“Everything in the world we want to do or get done, we must do with and through people.” – Earl Nightingale
The next time you see a school bus, visualize the children inside as your future leaders. Does that make any of you nervous? These grade school or high school students are more technologically adept than ever before, yet aren’t ready to provide relief and fill talent gaps today. In fact, many executives question whether students will be ready in the future. According to recent reports from Deloitte and PWC, as many as eighty percent (80%) of CEOs are concerned about a growing talent gap worldwide.
According to a 2016 SHRM report, C-suite executives claim that both internal and external candidates lack the necessary competencies for future success–especially in three critical areas: Communication, Critical Evaluation and Leadership Navigation. You may wonder, “What factors are contributing to these gaps?”
- In the past, employees were hired for their deep experience, specialized skills and unique capabilities. Today, employers look for wider breadth and more sophisticated skills as well as cultural fit.
- Many internal resources are unprepared to assume new, complex leadership positions. Their managers have focused on current roles and job responsibilities rather than on how to prepare them for growth.
- Recruited senior leaders leave before being fully assimilated. Many new leaders report that the culture is different than expected and/or they feel blocked from contributing. Feeling stymied and unable to use their talent, many choose to leave.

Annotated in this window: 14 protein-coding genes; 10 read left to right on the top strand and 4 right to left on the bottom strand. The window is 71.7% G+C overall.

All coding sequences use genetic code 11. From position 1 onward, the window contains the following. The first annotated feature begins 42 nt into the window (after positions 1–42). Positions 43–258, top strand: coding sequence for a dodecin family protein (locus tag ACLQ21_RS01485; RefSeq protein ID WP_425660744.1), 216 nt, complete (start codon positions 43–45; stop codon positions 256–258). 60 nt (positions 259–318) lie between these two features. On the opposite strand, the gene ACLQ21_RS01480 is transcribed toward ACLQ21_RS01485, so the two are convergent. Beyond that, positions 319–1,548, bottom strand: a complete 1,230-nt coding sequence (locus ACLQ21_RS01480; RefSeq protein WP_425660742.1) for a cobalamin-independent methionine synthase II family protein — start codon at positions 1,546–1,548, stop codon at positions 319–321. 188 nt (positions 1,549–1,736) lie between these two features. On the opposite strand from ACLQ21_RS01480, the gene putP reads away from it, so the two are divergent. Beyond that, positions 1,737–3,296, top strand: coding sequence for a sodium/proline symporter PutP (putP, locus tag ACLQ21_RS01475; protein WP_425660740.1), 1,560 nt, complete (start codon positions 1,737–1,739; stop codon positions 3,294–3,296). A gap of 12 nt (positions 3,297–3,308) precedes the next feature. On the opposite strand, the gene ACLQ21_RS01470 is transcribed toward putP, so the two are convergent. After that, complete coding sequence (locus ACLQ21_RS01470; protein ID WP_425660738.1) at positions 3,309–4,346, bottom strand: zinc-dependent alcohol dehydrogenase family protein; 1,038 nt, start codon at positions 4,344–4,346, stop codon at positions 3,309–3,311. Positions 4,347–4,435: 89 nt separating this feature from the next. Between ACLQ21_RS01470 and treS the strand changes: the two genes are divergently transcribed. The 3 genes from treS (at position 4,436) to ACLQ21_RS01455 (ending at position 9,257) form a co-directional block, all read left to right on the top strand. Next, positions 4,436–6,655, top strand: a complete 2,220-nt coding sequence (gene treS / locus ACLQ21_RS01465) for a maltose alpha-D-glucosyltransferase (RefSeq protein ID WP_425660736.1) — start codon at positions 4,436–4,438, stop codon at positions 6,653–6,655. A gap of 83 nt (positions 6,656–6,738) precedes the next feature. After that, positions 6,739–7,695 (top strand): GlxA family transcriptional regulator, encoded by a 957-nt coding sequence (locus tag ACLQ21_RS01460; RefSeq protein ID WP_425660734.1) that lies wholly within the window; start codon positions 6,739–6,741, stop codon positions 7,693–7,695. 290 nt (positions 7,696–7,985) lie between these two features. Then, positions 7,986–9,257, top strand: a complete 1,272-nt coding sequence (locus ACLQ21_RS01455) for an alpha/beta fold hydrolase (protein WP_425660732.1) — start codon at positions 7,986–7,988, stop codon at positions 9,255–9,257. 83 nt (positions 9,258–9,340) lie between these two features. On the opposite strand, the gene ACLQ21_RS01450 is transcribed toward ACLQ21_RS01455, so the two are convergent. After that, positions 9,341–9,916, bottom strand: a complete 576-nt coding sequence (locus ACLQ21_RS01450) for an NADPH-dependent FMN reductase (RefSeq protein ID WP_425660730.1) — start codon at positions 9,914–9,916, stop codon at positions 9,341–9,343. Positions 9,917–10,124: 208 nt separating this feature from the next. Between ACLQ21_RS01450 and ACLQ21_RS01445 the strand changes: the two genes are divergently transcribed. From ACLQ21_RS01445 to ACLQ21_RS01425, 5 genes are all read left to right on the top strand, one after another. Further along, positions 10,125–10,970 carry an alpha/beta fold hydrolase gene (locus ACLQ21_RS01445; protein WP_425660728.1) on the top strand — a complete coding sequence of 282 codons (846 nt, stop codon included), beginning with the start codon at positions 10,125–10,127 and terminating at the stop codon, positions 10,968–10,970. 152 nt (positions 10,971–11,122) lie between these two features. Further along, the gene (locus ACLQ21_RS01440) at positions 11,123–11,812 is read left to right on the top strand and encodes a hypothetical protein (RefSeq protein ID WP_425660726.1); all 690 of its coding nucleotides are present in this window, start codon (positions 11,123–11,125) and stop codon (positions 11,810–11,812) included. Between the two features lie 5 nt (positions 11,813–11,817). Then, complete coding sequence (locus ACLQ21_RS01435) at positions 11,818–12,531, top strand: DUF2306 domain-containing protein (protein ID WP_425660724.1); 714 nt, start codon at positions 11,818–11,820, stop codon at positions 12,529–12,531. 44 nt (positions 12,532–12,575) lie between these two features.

- There is a current unconscious bias toward hiring new and different leaders rather than engaging older, skilled talent. When hiring managers look and behave as they do, many miss the best talent to fill gaps.
- Younger workers want to find a greater balance between their work and home lives. Some choose opportunities without the “confines” and expectations of traditional workplaces.
You may be asking; how can we narrow the gap and retain top talent? Successful organizations:
- Consider hiring military veterans, many of whom have held significant responsibility, led large numbers of people, and managed more resources earlier in their careers than their peers in private sector roles.
- Offer co-op programs for college students within key technical areas most needed internally.
- Provide mentors and/or executive coaches to accelerate onboarding and cultural assimilation.
- Identify and engage high potential employees in activities and experiences to accelerate their development in the capability areas most needed.
- Partner leaders with nonprofit organizations to build skills and capabilities.
- Create corporate environments that are personally rewarding for employees.
- Work with educators to teach and focus on the skills most needed to succeed in business today.
To win the war for talent, organizations need the equipment and tools to build a “learn, change, and grow” culture. Research consistently indicates that the most important factors in developing and retaining talent are engagement and professional development. It is critical to invest in learning and development to ensure that you have the right talent for the future.